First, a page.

So, they really are a must, and I recommend getting a good pair, definitely to aid to the experience. Audio, is arguably as equally as important, as the visual, it really is. It really helps bring the viewer into the experience. It really creates that idea of presence. Another idea, if you're doing, you know, with groups there, is to have external display mirror the video and the audio as well, to let the group see and kind of have an idea of what you're experiencing. So, this can be something like a TV set or another display, where it's mirroring what you're seeing.
Keep in mind, what you're going to see on that display is nowhere near what the individual's experiencing in virtual reality. But if you have audio, maybe it's a simple speaker or it is surround sound, but something to let the group see and hear what you're experiencing, really adds to the whole entertainment value and the overall experience of it as well. And it might not even be an entertainment area, it might be experiencing a design or looking at some architecture or machinery. This allows people to see what you're experiencing, and to see the areas that you're concerned with or talking about, or experiencing at the same time so they can have a good idea of what's happening.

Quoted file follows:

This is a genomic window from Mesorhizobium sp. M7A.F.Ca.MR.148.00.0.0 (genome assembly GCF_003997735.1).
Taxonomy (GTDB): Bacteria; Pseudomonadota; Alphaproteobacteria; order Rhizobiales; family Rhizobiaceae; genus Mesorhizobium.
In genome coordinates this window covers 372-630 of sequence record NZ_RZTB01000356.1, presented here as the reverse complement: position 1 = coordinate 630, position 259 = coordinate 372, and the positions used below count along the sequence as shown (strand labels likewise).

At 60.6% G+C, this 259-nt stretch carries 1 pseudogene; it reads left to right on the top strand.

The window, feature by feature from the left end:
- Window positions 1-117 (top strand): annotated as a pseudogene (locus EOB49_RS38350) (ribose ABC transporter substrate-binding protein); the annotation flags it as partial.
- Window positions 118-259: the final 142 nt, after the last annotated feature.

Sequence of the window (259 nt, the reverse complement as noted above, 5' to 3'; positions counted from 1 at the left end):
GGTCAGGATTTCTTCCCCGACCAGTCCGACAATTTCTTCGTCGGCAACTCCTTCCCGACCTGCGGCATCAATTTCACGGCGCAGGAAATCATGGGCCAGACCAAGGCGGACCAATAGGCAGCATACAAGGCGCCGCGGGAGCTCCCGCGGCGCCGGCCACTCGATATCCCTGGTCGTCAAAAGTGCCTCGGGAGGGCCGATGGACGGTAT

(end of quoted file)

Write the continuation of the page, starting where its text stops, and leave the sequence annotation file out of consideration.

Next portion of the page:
So, that's just an overview of first time tips for virtual reality. I think it's always important, rather than just diving in or throwing a headset on someone that's never tried it. I think its key to go simple and start off simple with a couple of these tips here, to allow someone to really experience VR to the fullest, and build their way up from there. So, I hope you enjoyed some first time VR experience tips.
Q: Why can't I earn a Certificate of Completion for this course?
A: We publish a new tutorial or tutorials for this course on a regular basis. We are unable to offer a Certificate of Completion because it is an ever-evolving course that is not designed to be completed. Check back often for new movies.